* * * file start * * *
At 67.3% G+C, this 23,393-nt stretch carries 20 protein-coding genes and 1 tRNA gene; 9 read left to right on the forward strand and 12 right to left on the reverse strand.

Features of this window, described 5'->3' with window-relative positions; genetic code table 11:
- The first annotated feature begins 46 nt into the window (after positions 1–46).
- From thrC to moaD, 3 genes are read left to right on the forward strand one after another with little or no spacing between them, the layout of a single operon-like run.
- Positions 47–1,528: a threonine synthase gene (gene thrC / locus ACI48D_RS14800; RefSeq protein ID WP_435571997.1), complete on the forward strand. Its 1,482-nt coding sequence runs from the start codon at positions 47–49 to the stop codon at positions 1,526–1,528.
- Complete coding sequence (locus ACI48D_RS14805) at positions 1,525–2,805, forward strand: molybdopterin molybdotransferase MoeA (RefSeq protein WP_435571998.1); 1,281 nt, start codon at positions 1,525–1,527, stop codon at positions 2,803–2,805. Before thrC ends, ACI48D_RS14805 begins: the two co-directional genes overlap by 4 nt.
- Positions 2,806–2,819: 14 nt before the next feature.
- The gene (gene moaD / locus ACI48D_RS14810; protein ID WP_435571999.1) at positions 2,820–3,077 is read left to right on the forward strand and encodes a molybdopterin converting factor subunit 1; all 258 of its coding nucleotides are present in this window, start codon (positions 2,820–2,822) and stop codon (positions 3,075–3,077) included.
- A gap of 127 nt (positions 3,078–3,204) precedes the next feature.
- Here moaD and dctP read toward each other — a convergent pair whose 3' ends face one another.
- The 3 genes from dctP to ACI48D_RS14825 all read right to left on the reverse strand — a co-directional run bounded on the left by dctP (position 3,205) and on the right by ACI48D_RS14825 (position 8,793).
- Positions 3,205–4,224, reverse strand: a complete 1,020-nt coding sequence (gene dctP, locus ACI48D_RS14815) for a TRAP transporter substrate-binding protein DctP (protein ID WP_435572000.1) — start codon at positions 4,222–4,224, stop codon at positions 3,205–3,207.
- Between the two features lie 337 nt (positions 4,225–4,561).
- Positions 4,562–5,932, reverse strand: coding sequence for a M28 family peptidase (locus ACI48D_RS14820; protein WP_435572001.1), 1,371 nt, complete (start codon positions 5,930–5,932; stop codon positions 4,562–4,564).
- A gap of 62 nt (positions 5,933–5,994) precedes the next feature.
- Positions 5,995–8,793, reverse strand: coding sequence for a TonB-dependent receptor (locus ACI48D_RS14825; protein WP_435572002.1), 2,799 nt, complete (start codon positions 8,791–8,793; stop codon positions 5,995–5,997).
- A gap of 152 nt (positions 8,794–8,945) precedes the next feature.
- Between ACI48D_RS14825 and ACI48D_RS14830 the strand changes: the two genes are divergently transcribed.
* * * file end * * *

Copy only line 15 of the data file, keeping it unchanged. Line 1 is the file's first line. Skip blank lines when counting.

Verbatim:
- A gap of 62 nt (positions 5,933–5,994) precedes the next feature.